|System: Xbox 360|
|Dev: First Star|
|Pub: Kalypso Media|
|Release: July 13, 2011|
|Screen Resolution: 480p-1080p||Mild Cartoon Violence|
The second element of frustration is one you simply can't get away from. This is a game of speed and accuracy, and if there is any one thing the Xbox 360 D-pad is bad at, it's inputting directions quickly and accurately. Eventually, you will come to stages where you have to dig through very narrow passages in very specific ways or else boulders will fall from the ceiling, crushing you dead. You really feel controller woes when you get to this point. Neither the analog stick nor the D-pad allows you to play this game reliably. I eventually got used to it, but there were still points when I tried to go down and turned right instead, only to fall into a firey death trap.
Once you get bored of the Arcade Mode, Boulder Dash-XL has a few other modes to toss your way. Retro Mode puts you into an 8-bit (or fewer, in this case) world, in order to play the game the way you did in the original C64 version. These retro levels are actually quite fun, if only because they are simpler than the Arcade Mode levels. Retro Mode really gets you thinking like an old-school gamer, considering simple options like direction and distance, while Arcade Mode will have you struggling with one-way gates, telescopic robot arms, and enemies that are much smarter than ones who simply turn right and left.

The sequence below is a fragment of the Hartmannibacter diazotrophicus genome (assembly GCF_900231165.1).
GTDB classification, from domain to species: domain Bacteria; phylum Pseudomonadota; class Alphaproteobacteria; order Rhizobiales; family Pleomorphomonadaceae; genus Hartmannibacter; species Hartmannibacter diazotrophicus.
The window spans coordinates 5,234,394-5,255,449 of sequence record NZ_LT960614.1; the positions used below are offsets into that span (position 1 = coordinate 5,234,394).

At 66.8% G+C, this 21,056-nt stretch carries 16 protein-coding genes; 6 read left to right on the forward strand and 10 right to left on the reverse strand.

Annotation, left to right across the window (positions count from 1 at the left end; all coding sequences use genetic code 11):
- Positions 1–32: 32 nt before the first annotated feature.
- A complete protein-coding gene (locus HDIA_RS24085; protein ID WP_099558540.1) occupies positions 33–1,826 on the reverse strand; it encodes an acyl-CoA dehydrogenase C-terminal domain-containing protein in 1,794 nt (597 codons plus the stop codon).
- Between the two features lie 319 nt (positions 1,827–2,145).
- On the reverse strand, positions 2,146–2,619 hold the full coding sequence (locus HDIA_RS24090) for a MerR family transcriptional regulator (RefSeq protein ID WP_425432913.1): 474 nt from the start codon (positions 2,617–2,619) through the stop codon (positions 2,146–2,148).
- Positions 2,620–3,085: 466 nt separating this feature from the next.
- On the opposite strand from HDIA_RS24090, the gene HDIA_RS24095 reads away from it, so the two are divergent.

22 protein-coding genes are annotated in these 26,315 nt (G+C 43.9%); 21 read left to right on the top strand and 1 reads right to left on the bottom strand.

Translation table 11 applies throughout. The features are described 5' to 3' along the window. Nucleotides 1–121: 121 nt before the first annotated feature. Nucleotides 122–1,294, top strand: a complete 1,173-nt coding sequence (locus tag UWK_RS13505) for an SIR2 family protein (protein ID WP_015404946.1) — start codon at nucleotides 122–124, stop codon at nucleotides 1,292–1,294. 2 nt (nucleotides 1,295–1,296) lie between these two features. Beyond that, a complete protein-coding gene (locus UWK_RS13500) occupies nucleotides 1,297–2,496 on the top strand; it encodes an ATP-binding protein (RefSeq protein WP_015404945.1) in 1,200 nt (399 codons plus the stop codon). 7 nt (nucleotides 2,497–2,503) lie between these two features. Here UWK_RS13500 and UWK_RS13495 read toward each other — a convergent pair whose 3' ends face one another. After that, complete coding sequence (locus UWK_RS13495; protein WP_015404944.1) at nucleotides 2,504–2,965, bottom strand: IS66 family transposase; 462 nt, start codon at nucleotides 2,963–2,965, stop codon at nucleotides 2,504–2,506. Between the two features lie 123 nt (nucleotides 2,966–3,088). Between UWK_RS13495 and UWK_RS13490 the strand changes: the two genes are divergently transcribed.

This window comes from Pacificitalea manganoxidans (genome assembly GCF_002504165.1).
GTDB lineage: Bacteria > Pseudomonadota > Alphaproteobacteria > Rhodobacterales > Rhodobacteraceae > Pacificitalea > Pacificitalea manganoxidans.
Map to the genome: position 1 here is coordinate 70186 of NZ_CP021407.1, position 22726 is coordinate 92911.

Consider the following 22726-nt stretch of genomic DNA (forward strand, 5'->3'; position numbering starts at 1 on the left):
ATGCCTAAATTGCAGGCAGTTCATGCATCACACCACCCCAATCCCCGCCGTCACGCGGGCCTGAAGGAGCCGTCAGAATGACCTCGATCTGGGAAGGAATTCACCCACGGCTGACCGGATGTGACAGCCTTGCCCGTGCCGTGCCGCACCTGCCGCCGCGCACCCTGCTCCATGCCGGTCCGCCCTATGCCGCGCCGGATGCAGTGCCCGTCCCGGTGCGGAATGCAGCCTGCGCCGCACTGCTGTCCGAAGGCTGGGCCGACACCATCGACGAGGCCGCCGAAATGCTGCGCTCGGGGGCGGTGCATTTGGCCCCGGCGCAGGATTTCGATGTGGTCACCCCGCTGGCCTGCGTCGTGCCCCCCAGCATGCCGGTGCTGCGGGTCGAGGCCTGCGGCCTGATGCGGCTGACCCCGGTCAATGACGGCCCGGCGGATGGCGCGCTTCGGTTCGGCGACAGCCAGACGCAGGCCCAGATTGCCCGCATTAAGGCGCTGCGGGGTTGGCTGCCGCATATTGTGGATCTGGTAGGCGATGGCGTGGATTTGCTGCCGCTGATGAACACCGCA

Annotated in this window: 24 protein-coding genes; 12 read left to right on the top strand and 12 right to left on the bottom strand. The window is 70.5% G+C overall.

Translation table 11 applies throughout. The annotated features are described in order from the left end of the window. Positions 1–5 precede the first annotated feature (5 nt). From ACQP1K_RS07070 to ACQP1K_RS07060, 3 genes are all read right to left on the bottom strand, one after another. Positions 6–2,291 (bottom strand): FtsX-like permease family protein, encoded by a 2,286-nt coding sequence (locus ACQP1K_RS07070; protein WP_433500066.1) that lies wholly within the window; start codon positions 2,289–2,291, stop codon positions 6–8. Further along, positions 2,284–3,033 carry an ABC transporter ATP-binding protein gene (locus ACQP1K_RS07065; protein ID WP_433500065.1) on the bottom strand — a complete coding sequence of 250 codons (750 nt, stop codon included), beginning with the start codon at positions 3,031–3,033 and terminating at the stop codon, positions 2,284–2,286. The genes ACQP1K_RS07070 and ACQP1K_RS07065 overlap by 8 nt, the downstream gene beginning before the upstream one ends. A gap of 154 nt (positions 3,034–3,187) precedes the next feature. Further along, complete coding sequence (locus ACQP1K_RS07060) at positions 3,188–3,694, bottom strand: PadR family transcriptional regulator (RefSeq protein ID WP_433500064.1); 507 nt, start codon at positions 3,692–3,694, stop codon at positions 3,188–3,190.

My favorite mode in the game, however, is Puzzle Mode. It's unfortunately the shortest mode in the game, but it's the one that makes you think the hardest. Puzzle Mode levels are extremely tiny and require a very specific set of moves to complete. You basically need to collect all of the diamonds in these modes to unlock the exit, and the stages are so closely packed that getting each diamond is more of a matter of closely planning the route you will travel rather than speed. It lets you cope with the Xbox D-pad by slowly and pointedly pressing every direction, although I still screwed up once in a while.
Boulder Dash-XL has its ups and downs. Sometimes you'll have these awesome "Eureka!" moments where you figure out just what you have to do to get your next diamond, while other times you will feel as if the game is mocking you with its poor controls and unfair time limits. Still, this is a ten-dollar game, and you'll easily get more than ten dollars' worth of puzzling out of Boulder Dash-XL. Just know what you are getting into before you buy it and you won't be disappointed. However, if old school directional puzzles aren't your thing, or if you are easily frustrated by the Xbox controller, feel free to pass it up.
Angelo M. D’Argenio
CCC Contributing Writer